Synopsis: Almost all species of reptiles are solitary animals. Housing several of the same species together creates a very stressful environment for them. Mature male iguanas, other types of lizards and snakes should never be housed together, due to the very real risk of fighting.
When we think of reptiles, we may picture in our minds those ancient dinosaurs, often portrayed in a group, grazing or hunting. However, modern reptiles are not normally found in a group; they are usually quite solitary creatures that only manage to come together from the urge to reproduce. This solitary nature of reptiles can pose a problem when the reptile enthusiast wishes to own more than one of a species, or several different species.
To minimize stress upon captive reptiles, it is best to keep them housed individually in most cases. Many species are very territorial. Even juvenile green iguanas and rock iguanas will often gesture and display towards cagemates at an early age. Chameleons are also very territorial. Males housed in the same cage may fight, or the more aggressive chameleon may assert his dominance in more subtle ways, keeping the subordinate one away from food and water. Male lizards should never be housed together, if at all possible. Lizards should also not be kept in highly reflective stainless steel cages, and mirrors should not be placed near their environments, because males may display to their reflection, resulting in additional stress.
Often, in pet stores, several (or many) lizards may be housed in the same cage, giving the false impression that they are social animals. Crowding will exacerbate stress, and usually the more dominant and aggressive lizards will feed, while the others will slowly fail to thrive.
Geckos are an exception regarding housing. It is common practice to house a group of females with one male, for purposes of breeding. But, it is still bad to house more than one male per enclosure.
Water turtles may successfully be housed together, if they are all close to the same size and observation shows that a few aren't nipping at the others. A general rule of thumb is that all the resident's shells should not exceed 25% of the cage floor surface. Aggressive species (such as snapping turtles, large soft-shell turtles, mud and musk turtles) should only be housed with similar species of the same size.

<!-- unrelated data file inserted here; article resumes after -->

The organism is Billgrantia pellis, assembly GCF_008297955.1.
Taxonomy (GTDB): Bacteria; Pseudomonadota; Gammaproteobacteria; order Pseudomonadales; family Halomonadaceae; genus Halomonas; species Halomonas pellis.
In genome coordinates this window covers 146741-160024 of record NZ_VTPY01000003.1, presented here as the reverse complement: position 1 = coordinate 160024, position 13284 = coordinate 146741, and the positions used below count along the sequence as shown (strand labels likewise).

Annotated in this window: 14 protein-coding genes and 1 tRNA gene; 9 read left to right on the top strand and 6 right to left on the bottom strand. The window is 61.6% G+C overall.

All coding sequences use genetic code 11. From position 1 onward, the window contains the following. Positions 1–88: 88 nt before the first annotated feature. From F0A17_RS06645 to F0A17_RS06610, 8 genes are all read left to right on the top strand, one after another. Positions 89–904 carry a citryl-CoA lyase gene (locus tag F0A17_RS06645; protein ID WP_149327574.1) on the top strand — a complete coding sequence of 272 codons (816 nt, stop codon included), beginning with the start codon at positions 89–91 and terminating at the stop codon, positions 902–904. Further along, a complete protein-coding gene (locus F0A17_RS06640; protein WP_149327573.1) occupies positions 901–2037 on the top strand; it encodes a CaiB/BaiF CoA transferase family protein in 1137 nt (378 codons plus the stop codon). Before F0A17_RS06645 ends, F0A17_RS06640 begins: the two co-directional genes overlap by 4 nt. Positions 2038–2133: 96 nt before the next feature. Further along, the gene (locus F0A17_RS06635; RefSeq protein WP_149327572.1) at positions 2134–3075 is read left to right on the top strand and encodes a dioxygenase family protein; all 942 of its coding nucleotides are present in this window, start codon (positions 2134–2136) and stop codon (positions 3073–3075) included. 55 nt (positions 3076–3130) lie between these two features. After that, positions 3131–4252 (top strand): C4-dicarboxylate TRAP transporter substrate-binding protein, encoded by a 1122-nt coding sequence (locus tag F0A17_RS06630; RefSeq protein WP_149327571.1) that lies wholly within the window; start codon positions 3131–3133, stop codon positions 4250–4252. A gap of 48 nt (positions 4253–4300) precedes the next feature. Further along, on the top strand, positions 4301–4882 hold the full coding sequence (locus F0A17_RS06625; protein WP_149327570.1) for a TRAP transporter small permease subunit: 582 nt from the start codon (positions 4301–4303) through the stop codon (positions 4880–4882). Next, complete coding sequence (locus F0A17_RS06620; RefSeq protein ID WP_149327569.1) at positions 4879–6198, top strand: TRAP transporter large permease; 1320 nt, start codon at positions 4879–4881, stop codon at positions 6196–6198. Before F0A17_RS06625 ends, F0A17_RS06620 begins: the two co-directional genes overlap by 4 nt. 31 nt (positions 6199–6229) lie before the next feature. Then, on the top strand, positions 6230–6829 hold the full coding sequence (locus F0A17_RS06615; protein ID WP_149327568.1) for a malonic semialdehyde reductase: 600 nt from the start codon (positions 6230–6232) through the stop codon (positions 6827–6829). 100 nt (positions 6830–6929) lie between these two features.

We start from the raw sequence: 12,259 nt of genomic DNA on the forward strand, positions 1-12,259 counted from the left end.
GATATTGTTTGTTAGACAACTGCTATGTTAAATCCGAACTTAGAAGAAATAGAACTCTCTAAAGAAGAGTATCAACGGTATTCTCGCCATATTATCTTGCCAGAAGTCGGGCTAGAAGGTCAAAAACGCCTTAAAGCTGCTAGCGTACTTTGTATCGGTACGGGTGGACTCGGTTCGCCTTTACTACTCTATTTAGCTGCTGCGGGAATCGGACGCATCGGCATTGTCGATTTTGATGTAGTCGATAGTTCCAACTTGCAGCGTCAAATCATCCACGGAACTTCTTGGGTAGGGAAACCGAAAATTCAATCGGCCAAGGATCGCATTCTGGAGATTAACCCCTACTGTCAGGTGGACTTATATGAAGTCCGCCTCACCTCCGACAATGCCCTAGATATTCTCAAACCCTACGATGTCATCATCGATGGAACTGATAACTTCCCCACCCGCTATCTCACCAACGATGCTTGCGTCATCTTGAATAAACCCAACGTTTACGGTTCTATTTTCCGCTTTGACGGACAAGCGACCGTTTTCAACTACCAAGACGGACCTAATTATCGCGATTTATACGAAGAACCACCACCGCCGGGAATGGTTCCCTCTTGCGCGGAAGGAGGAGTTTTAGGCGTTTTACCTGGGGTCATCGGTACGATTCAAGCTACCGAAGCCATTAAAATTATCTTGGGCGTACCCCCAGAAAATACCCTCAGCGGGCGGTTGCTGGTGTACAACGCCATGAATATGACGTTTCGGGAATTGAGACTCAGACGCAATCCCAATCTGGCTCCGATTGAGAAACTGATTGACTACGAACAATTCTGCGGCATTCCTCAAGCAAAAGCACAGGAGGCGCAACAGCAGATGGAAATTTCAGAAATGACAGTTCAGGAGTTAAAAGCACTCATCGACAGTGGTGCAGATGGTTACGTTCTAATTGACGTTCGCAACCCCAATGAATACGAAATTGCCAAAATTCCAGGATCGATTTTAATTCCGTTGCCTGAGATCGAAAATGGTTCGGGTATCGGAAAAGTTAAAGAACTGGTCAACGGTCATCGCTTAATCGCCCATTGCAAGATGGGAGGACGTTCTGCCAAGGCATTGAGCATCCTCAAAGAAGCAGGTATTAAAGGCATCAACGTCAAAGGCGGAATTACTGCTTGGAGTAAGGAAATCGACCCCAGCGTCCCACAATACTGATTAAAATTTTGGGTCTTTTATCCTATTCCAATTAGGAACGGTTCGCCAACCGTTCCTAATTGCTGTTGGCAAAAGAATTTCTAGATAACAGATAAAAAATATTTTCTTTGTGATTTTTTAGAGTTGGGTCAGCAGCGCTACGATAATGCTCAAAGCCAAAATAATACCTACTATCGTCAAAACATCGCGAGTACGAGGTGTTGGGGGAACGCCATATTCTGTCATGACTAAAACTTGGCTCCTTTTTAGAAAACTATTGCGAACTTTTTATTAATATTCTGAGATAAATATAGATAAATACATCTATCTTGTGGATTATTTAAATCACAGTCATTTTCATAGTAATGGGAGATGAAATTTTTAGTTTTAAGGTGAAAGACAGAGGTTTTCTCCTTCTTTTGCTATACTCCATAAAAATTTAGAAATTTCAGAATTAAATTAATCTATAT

Box turtles and tortoises can often be housed in groups of similar species. If several are kept together, the cage should be as large as possible. Land turtles and tortoises are usually quite gentle, and do not harass each other. However, closely observe them for any signs of negative interactions and remove any upstarts.
Snakes should be housed alone. They should only be placed together for breeding, after conditioning and temperature manipulation (if necessary). Larger snakes may consume smaller ones, or two snakes in the same container could both strike at a prey item, ending up with the large one eating the smaller one along with the prey item. Adult males often will fight with each other, and may inflict mortal wounds upon each other.
To minimize stress, reptiles should be kept out of sight of the same or similar species, if at all possible. All reptiles should be provided with some sort of hide box. Providing a snake, lizard or chelonian (turtle or tortoise) with a secure, dark place to hide is one of the best things you can do to make it feel as secure as possible.
If the situation is such that you must house lizards of the same species together, try to choose those that are close in size. Males should not be placed in the same enclosure due to the real risk of fighting and territorial displays. A cage for more than one lizard should be as large as possible, with visual barriers so that they can stay out of sight of each other, and it should provide separate locations with access to basking areas, UV light, food and water. Chameleons, rock iguanas and green iguanas are very territorial species that become very stressed in the presence of conspecifics.
Since reptiles are wild animals, there is a certain amount of stress simply from being in a captive environment. It is our duty as their stewards to provide them with as natural a setting as possible, and to minimize stress in their lives. In most cases, this means housing them singly. While this creates more work for the caretaker, in the long run, it is the kindest, safest and healthiest way to maintain most species.
Copyright © 2006 Margaret A. Wissman, D.V.M., D.A.B.V.P.
All Rights Reserved
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